1 Growth Stock to Buy and Hold Forever

When it comes to dividend yields, bigger isn’t necessarily better, and this company proves it.

| More on:
You’re reading a free article with opinions that may differ from The Motley Fool’s premium investing services. Become a Motley Fool member today to get instant access to our top analyst recommendations, in-depth research, investing resources, and more. Learn more

TD Bank logoWhen it comes to dividend yields, bigger isn’t necessarily better.

Case in point: Toronto Dominion Bank (TSX: TD)(NYSE: TD).

Today, Canada’s largest lender by assets yields only 3.4%. That’s the bottom of the barrel among the country’s big banks.

Yet investors who have passed over the stock based on its yield alone have missed out on some phenomenal dividend increases.

It’s this kind of long-term commitment that sets TD Bank apart from most stocks in the marketplace. The company has been able to maintain its payout in good times and bad — it hasn’t missed a dividend payment to shareholders since 1857.

That payout is still growing. Last February, TD Bank hiked its quarterly dividend 9% to $0.47 per share — one of the largest increases in the company’s history. Since the end of the financial crisis in 2009, TD Bank has increased its dividend at the fastest rate of any large bank.


Yield 5-Year Dividend Growth

Royal Bank of Canada

3.80% 7.3%

TD Bank

3.43% 9.0%

Bank of Nova Scotia

3.63% 5.49%

Bank of Montreal

4.07% 1.66%


4.12% 2.41%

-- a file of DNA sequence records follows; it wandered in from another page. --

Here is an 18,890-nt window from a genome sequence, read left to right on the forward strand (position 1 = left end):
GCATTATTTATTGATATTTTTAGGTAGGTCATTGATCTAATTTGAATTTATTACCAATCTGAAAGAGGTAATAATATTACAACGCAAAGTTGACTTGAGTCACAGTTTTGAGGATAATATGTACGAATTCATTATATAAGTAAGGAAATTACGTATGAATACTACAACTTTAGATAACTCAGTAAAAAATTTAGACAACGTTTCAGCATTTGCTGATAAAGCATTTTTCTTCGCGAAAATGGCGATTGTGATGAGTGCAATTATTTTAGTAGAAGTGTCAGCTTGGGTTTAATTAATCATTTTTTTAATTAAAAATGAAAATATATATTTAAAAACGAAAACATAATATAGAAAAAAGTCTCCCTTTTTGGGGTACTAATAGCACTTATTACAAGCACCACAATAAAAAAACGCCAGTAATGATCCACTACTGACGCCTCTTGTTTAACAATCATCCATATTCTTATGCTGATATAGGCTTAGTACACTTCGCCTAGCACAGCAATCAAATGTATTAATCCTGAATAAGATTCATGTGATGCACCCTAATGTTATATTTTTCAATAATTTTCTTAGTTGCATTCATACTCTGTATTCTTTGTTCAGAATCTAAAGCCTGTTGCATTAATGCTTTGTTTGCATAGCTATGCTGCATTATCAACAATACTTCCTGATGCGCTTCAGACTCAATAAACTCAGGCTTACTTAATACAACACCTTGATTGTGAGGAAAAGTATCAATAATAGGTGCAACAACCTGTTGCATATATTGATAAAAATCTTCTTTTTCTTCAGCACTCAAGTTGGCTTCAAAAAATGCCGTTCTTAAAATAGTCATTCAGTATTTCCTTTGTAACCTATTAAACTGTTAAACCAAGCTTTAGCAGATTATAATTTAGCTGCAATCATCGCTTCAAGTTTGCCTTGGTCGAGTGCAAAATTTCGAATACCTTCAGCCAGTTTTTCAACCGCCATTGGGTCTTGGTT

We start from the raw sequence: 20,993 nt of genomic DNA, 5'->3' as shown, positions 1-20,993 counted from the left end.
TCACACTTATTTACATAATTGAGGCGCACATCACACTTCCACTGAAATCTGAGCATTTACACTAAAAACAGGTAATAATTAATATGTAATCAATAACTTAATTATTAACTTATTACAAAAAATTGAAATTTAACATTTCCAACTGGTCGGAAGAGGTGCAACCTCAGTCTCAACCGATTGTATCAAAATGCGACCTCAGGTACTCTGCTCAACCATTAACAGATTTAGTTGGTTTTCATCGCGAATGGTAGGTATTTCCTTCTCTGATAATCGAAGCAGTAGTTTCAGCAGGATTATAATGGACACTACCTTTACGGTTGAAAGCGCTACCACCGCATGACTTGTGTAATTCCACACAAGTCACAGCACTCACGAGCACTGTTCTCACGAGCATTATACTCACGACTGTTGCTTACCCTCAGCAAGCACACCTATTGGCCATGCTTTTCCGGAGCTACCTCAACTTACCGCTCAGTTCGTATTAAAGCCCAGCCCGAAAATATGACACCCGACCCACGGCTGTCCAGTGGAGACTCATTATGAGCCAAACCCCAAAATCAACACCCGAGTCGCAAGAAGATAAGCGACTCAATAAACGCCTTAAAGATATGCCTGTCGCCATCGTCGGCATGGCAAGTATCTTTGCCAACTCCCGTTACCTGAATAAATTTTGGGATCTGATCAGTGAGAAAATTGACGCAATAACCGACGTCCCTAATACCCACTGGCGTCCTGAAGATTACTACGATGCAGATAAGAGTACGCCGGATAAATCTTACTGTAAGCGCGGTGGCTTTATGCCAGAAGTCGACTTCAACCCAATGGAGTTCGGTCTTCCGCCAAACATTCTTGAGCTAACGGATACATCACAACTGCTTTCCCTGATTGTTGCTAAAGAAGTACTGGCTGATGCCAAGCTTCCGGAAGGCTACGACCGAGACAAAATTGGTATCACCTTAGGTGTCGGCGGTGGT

Source: Google Finance

Over the past 15 years, the bank has increased its dividend by 150%. If you had bought and held the stock over that time, the yield on your original investment would have been 10.7% today.

The key ingredient to this success is the company’s U.S. expansion. Thanks to good old-fashioned Canadian conservatism, TD Bank was well-capitalized heading into the financial crisis. With U.S. banks weakened by bad loans and defaults, the company could quickly build out its U.S. network on the cheap.

Now that bet is starting to pay off. Last quarter, deposits and loans grew 8% and 10% year over year respectively. Net income increased 15% compared to the same period last year, making U.S. retail banking the fastest-growing division within the company.

Investors can count on those gains to accelerate in upcoming quarters. Every economic indicator, like home sales, jobs, auto sales, and housing prices, is improving. That means more mortgages, more credit cards, and fewer defaults.

TD Bank’s Canadian operations are also “firing on all cylinders” according to Tim Hockey, Group Head of the bank’s domestic banking division. With the stock market hitting new highs, the company’s wealth management division is posting strong results thanks to growing mutual fund sales and more assets under management. The bank is still building out its Canadian retail banking with the acquisition of Aeroplan from Canadian Imperial Bank of Commerce (TSX: CM)(NYSE: CM) last year.

To be sure, not everyone is impressed. Over the past few years, its U.S. operations have struggled to generate returns on capital far north of 6%, and a Canadian real estate slowdown would certainly slow growth.